Welcome news for stakeholders and quality providers
The context for the government announcement is the Australian international education sector’s rising concern that immigration loopholes have been encouraging non-genuine students to come to Australia.
Of the tightening of immigration measures, Minister for Education Jason Clare stated:
“International student numbers are almost back to where they were before the pandemic. That’s a good thing. International education is an extraordinarily valuable national asset.
But there are also challenges in international education. As students have come back, so have some dodgy and unscrupulous players who are trying to take advantage of them.
This change will work to stop predatory ‘second’ providers from enrolling students before they have studied for the required six months at their first provider.
This will help ensure the integrity of one of our biggest exports while cracking down on dodgy operators.”
“Course-hopping” and “ghost colleges”
The trend the government is working at ending is known as “course hopping”: a student gets a visa to study in a higher education programme or reputable VET programme but ends up being able to shift easily to an inexpensive, private college. Sometimes students do not even attend classes in the second type of institution, a phenomenon sometimes referred to as a “ghost college”. The goal in course hopping is for the student to be able to take up work in Australia rather than his/her stated intention of studying.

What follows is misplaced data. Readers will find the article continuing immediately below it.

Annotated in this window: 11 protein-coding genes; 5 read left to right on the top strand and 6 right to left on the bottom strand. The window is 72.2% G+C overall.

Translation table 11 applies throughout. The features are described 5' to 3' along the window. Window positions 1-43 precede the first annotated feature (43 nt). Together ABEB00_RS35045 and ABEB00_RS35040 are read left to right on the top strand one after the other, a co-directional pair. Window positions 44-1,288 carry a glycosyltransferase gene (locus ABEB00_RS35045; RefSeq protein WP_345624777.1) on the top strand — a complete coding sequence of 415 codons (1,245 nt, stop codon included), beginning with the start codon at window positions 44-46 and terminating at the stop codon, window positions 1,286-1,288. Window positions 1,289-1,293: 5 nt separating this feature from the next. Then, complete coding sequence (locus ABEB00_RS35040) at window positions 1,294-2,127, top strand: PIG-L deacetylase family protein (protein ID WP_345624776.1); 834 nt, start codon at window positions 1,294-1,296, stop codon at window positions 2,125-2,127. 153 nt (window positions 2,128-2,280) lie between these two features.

Course hopping has been enabled by the ability of students to get two COEs (Confirmations of Enrolment) rather than one on the same visa – i.e., “concurrent enrolments.” The Australian government found that “in the first half of 2023, 17,000 concurrent enrolments were created, compared to approximately 10,500 for the same period in 2019 and 2022 combined.”
Ravi Lochan Singh of Global Reach summarised why concurrent enrolments can be so problematic in Koala International Education News:
“What should occur – A student arrives for a bachelor’s degree at a university but seeks to move to a diploma at a private VET provider. The initial visa has condition 8202 (which requires that a student maintains enrolment in a registered course that is the same Australian Qualifications Framework (AQF) level as, or higher than, the course for which they were granted their visa). Therefore, to move to the diploma at the private vet, a new visa should be required.